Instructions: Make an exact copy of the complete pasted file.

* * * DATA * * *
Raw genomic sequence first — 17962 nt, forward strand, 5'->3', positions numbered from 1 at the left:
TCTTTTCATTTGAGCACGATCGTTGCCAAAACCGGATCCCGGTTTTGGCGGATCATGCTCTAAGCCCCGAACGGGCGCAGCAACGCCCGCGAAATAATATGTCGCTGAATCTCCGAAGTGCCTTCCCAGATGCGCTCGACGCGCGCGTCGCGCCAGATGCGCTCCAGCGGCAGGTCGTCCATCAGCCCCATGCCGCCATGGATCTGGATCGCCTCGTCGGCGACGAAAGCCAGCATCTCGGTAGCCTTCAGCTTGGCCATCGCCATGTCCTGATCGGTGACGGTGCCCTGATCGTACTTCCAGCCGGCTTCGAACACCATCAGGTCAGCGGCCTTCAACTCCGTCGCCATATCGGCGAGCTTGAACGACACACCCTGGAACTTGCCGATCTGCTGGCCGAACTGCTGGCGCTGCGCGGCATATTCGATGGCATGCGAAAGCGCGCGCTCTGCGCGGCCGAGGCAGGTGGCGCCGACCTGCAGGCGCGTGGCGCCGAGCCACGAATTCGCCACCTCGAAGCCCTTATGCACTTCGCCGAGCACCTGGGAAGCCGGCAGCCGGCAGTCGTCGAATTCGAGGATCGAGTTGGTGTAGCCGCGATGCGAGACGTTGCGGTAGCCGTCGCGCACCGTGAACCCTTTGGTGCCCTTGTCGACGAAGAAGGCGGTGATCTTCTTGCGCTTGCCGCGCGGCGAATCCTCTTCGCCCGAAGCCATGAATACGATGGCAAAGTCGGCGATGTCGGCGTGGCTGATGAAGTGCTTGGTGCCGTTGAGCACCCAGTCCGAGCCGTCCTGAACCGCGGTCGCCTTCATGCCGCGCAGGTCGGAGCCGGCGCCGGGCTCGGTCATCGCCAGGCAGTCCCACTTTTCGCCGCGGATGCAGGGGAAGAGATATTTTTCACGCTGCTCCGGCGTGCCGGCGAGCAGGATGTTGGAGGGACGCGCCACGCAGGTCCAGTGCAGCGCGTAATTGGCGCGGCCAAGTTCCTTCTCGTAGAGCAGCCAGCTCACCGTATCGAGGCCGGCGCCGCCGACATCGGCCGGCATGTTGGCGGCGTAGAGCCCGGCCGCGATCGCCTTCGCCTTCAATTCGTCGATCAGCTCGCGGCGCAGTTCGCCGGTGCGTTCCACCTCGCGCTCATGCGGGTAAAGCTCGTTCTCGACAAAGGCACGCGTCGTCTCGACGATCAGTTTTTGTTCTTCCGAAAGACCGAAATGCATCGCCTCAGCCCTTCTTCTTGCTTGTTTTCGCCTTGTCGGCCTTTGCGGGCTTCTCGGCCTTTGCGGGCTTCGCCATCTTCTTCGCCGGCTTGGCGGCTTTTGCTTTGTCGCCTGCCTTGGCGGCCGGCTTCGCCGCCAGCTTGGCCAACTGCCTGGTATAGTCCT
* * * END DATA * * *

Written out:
Raw genomic sequence first — 17962 nt, forward strand, 5'->3', positions numbered from 1 at the left:
TCTTTTCATTTGAGCACGATCGTTGCCAAAACCGGATCCCGGTTTTGGCGGATCATGCTCTAAGCCCCGAACGGGCGCAGCAACGCCCGCGAAATAATATGTCGCTGAATCTCCGAAGTGCCTTCCCAGATGCGCTCGACGCGCGCGTCGCGCCAGATGCGCTCCAGCGGCAGGTCGTCCATCAGCCCCATGCCGCCATGGATCTGGATCGCCTCGTCGGCGACGAAAGCCAGCATCTCGGTAGCCTTCAGCTTGGCCATCGCCATGTCCTGATCGGTGACGGTGCCCTGATCGTACTTCCAGCCGGCTTCGAACACCATCAGGTCAGCGGCCTTCAACTCCGTCGCCATATCGGCGAGCTTGAACGACACACCCTGGAACTTGCCGATCTGCTGGCCGAACTGCTGGCGCTGCGCGGCATATTCGATGGCATGCGAAAGCGCGCGCTCTGCGCGGCCGAGGCAGGTGGCGCCGACCTGCAGGCGCGTGGCGCCGAGCCACGAATTCGCCACCTCGAAGCCCTTATGCACTTCGCCGAGCACCTGGGAAGCCGGCAGCCGGCAGTCGTCGAATTCGAGGATCGAGTTGGTGTAGCCGCGATGCGAGACGTTGCGGTAGCCGTCGCGCACCGTGAACCCTTTGGTGCCCTTGTCGACGAAGAAGGCGGTGATCTTCTTGCGCTTGCCGCGCGGCGAATCCTCTTCGCCCGAAGCCATGAATACGATGGCAAAGTCGGCGATGTCGGCGTGGCTGATGAAGTGCTTGGTGCCGTTGAGCACCCAGTCCGAGCCGTCCTGAACCGCGGTCGCCTTCATGCCGCGCAGGTCGGAGCCGGCGCCGGGCTCGGTCATCGCCAGGCAGTCCCACTTTTCGCCGCGGATGCAGGGGAAGAGATATTTTTCACGCTGCTCCGGCGTGCCGGCGAGCAGGATGTTGGAGGGACGCGCCACGCAGGTCCAGTGCAGCGCGTAATTGGCGCGGCCAAGTTCCTTCTCGTAGAGCAGCCAGCTCACCGTATCGAGGCCGGCGCCGCCGACATCGGCCGGCATGTTGGCGGCGTAGAGCCCGGCCGCGATCGCCTTCGCCTTCAATTCGTCGATCAGCTCGCGGCGCAGTTCGCCGGTGCGTTCCACCTCGCGCTCATGCGGGTAAAGCTCGTTCTCGACAAAGGCACGCGTCGTCTCGACGATCAGTTTTTGTTCTTCCGAAAGACCGAAATGCATCGCCTCAGCCCTTCTTCTTGCTTGTTTTCGCCTTGTCGGCCTTTGCGGGCTTCTCGGCCTTTGCGGGCTTCGCCATCTTCTTCGCCGGCTTGGCGGCTTTTGCTTTGTCGCCTGCCTTGGCGGCCGGCTTCGCCGCCAGCTTGGCCAACTGCCTGGTATAGTCCT